Entre Terre et Der 2021
Submission for Dinghy Cruising Journal
The fourth edition of Entre Terre et Der was held from 1-3 October on the Lac du Der-Chantecoq in the Champagne region of France. The event was superbly organised by Christophe Lattach of the French Federation Voile-Aviron (voileaviron.org).
It was one of the last get-togethers of the French sail and oars association of the season.
The Lac du Der was created in 1974 to balance the flow of the river Marne.
At 48km2 it is the biggest artificial lake in France and a major feeding area for migratory birds.
The event took place at the Club Nautique de Giffaumont which overlooks the sailboat area of the marina. Sailboats and motorboats each have their own trailer slips.
At 20m wide each slip has plenty of room for manoeuvring with cars and trailers while allowing 5 or 6 boats to launch at a time.
Judging from the facilities and accommodations the Lac du Der must be absolutely crowded during summer but when we arrived the place was very quiet.
Friday 1 October
There were some 40 participants with 22 boats.
The big French contingent was joined by UK expats Christopher and Christine, Fabien, Anne, and Pierre-Yves from Switzerland, Fabienne from Belgium and Joost and Hubert from the Netherlands.
The boats were an interesting mix of Seils, Silmaril, Goat Island Skiffs, Northeaster Dory, Passagemaker Dinghy, Skerries, Skerry Raid, Whilly boat, Aber, Viola 14, Norwegian pram, a trimaran, a rowing skiff with sail and an alloy canoe with a bulb bow.
More than half of the boats were made from kits supplied by Emmanuel Conrath, the French kitmeister of sails and oars boats..
Many boats were already on the lake as Hubert and Joost arrived on Friday afternoon.
Joost managed to run aground while rounding one of the islands.
The sunny weather and a mild S2-3 made for relaxed sailing.
After the afternoon sortie we tied up our boats in the well-appointed marina and found our room in the Ufolep building (Ufolep is a French sports organization with their own accommodations)
Back at the sailing club it started to drizzle so all of us adjourned inside for the merriment of apero and BBQ dinner.
Saturday 2 October
In the morning we assembled at the sailing club. Most of us had VHF sets and those without were loaned spare VHF sets so we were all set up to communicate over channel 72 and take to the water.
As the weather prediction was for S3 gusting to force 5, Hubert, Joost and the two Goat Island Skiffs started with one reef as a precaution. Once on the lake we were mystified to see that most boats sailed happily without a reef.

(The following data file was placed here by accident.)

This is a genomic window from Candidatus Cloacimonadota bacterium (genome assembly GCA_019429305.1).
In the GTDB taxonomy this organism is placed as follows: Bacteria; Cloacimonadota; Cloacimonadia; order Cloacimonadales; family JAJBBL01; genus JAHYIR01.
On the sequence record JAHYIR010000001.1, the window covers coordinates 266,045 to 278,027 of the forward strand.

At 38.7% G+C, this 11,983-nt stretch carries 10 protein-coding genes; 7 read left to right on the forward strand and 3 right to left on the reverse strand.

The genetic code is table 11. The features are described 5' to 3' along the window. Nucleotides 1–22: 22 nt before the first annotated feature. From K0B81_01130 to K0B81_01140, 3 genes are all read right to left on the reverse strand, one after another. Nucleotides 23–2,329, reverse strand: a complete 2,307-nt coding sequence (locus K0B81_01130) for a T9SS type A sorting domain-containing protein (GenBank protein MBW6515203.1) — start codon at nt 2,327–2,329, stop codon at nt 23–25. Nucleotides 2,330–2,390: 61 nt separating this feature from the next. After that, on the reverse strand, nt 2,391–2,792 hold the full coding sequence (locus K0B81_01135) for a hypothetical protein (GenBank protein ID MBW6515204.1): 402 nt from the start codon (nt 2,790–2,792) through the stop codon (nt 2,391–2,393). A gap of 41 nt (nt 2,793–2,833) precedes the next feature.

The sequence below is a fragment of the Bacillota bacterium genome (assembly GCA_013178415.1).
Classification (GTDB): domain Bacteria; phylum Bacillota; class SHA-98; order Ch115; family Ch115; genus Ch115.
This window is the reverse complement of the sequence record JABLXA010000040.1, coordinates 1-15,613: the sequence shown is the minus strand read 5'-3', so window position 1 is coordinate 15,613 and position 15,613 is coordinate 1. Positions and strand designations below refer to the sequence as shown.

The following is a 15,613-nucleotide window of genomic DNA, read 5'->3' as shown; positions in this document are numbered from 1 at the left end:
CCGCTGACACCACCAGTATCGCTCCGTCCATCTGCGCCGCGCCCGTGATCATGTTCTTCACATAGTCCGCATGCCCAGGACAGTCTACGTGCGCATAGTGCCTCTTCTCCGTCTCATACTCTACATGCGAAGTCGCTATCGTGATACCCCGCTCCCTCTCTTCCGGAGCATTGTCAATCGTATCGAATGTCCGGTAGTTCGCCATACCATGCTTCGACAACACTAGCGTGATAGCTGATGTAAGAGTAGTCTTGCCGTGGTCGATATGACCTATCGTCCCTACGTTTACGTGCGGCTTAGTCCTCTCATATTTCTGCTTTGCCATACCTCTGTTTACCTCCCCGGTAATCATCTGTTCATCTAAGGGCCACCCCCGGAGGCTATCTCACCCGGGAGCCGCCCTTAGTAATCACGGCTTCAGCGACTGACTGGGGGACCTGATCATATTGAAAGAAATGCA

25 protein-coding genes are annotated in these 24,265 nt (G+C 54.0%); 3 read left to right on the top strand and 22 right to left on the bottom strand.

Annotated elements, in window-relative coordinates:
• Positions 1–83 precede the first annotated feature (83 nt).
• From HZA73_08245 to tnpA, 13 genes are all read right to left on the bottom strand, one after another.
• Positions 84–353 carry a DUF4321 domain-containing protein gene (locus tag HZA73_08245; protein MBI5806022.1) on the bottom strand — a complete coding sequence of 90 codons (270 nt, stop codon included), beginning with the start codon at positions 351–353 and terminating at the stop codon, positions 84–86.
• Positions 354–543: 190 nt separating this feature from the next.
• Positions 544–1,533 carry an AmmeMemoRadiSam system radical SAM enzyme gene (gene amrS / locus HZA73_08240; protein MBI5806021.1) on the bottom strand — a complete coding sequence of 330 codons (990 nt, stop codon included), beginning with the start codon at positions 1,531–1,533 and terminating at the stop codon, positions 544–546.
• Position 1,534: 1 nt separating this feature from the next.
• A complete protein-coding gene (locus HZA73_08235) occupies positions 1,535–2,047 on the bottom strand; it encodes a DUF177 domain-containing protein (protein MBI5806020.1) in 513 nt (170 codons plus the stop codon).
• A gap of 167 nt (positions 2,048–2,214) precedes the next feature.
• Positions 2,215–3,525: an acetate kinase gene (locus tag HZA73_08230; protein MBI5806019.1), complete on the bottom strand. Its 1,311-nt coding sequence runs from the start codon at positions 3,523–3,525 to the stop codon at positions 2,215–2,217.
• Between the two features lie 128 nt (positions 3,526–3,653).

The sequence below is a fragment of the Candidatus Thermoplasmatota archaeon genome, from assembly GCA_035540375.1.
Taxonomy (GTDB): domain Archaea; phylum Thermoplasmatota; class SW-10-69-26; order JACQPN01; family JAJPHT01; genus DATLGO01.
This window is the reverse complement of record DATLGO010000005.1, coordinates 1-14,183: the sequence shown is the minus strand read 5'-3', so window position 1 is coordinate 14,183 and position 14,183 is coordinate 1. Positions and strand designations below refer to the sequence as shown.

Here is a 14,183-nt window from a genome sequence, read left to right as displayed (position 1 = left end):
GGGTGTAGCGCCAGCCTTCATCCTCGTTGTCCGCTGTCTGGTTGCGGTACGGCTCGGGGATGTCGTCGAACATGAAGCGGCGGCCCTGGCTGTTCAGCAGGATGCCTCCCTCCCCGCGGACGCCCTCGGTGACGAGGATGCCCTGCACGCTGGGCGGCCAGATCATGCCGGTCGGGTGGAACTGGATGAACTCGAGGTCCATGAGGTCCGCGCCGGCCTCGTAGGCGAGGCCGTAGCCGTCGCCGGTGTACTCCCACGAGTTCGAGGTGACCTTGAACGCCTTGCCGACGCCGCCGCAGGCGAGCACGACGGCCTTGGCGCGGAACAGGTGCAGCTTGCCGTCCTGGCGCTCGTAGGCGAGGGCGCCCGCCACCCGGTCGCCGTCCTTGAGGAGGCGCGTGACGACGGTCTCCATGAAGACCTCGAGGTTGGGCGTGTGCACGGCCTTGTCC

The Lac du Der is a big round lake. It is ideally suited for events with faster and slower boats, because you are always sailing in sight of each other.
The plan consisted of rounding the island counterclockwise and then sail east through a passage in the dyke into an adjacent reservoir.
Then we had to enter a neighbouring lake through a narrow passage in the dyke around the main lake.
Since the water was some 4m below spring level, we had to scrape the shallow bottom with our centerboards to reach the next lake.
After some sailing frolics we headed back to the main lake and onto the landing spot near the old church.
When we got out of our boats we were literally 'Entre Terre et Der' - very muddy indeed!
The floor of the church was raised to the top level of the lake before the Der valley was flooded to form the lake.
We climbed up to the church to have a very enjoyable al fresco lunch with a nice overview of our surroundings.
After lunch I put in an extra reef since the wind was piping up. While we were sailing around the lake we found that the gusts were very local. It was very enjoyable sailing with two reefs in. Even now many boats did not bother to put in even a single reef. As the afternoon progressed the fleet finally thinned as many boats found their way back to the marina.
At the club house, the apero got underway with live music from Cecaliko, a family of five playing Celtic music on violins, guitars and bass. This was accompanied by the culinary delight of Soupe Champenoise (champagne, fizzy drink, Latafia and lime) presented by Bruno.
Dinner consisted of Alsatian Sauerkraut with various sausages and pork varieties which tasted very well and added to the couleur locale.
The choucroute went very well with the regional white and sparkling wines and the local cheeses that followed. The atmosphere was very convivial with many sailors helping to set the tables, doing the dishes and cleaning up.
Sunday 3 October
Sunday morning started warm, but with a force 5 gusting to 8 it was too unpredictable for sailing.
As the boats were pulled onto the ramp we understood why so many boats sailed without a reef: most boats carried water ballast. The Silmarils carried about 100kg under the cockpit and several Skerries had 60-70 litres of waters in plastic containers strapped to the cockpit floor.
After thanking Christophe for the overall organisation and saying our goodbyes it was time to hit the road. It had been a very enjoyable weekend with relaxed sailors. On retourne!
Map - www.lacduder.com
Preparing our boats - photo Annick Lombart
Leaving the marina - photo Annick Lombart
Fleet sailing - photo Ans Conrath
Kitmeister Emmanuel Conrath - photo Ans Conrath
Skerry Raid - photo Ans Conrath
time for lunch - photo Emmanuel Conrath
Northeaster Dory - photo Ans Conrath
Joost chasing the fleet in the Viola 14 - photo Ans Conrath
At rest - photo Jerome Unger
Music by Cecaliko - photo Cecaliko